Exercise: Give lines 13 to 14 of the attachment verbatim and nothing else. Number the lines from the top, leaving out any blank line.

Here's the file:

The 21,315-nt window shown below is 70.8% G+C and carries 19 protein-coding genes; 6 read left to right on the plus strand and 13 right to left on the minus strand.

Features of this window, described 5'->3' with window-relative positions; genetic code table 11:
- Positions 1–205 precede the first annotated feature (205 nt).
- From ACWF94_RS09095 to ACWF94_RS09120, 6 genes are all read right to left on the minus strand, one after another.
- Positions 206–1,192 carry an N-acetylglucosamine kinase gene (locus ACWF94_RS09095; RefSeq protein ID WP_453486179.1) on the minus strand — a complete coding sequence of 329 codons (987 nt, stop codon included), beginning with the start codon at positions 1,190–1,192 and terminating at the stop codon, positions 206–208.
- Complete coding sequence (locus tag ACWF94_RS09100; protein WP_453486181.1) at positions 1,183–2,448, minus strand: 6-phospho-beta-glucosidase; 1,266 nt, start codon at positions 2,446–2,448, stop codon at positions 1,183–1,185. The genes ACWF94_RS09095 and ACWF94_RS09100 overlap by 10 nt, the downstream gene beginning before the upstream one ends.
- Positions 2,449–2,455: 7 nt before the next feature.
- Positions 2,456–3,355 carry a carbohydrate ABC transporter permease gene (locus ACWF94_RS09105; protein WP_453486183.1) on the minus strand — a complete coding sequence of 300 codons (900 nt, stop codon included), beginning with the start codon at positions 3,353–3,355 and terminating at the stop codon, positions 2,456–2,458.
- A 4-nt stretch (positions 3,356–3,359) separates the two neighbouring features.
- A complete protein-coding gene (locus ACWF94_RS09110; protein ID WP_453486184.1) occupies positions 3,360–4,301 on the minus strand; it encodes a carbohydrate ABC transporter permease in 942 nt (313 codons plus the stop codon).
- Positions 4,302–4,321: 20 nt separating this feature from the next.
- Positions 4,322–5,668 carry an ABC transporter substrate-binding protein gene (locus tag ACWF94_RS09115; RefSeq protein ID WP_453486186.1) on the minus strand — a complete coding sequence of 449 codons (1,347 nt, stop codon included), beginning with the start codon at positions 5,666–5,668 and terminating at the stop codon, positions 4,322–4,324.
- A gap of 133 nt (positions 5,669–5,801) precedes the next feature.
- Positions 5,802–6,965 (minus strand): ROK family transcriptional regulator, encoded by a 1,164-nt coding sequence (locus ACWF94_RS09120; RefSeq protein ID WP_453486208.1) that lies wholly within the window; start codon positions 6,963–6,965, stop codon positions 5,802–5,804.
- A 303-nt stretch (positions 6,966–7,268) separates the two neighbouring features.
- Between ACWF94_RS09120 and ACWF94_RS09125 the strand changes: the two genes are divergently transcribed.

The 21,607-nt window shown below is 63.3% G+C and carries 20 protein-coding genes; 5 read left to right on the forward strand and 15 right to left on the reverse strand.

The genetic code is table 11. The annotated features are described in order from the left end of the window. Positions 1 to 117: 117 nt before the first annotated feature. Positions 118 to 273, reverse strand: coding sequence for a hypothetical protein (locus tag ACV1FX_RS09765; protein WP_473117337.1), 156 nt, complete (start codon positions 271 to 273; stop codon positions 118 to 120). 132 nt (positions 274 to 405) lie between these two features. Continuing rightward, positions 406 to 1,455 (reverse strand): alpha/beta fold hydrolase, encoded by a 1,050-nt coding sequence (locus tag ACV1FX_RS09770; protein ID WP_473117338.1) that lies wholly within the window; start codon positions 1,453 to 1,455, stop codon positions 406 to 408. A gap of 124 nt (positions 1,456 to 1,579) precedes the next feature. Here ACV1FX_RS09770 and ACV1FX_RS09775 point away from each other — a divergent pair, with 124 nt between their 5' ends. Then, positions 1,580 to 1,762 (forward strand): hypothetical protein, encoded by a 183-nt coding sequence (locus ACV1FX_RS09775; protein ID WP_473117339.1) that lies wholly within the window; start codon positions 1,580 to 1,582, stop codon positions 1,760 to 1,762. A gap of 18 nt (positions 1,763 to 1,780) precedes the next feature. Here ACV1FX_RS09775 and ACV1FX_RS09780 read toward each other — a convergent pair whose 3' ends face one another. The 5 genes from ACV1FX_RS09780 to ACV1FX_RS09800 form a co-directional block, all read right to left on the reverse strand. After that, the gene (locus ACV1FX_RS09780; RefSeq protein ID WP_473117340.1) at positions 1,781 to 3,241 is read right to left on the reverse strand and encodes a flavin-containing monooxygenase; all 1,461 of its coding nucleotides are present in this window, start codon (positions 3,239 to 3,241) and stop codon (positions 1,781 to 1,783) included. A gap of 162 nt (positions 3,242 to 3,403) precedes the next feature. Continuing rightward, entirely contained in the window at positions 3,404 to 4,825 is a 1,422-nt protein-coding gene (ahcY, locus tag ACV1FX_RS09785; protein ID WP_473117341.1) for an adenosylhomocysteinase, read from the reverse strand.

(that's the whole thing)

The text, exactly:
- A gap of 133 nt (positions 5,669–5,801) precedes the next feature.
- Positions 5,802–6,965 (minus strand): ROK family transcriptional regulator, encoded by a 1,164-nt coding sequence (locus ACWF94_RS09120; RefSeq protein ID WP_453486208.1) that lies wholly within the window; start codon positions 6,963–6,965, stop codon positions 5,802–5,804.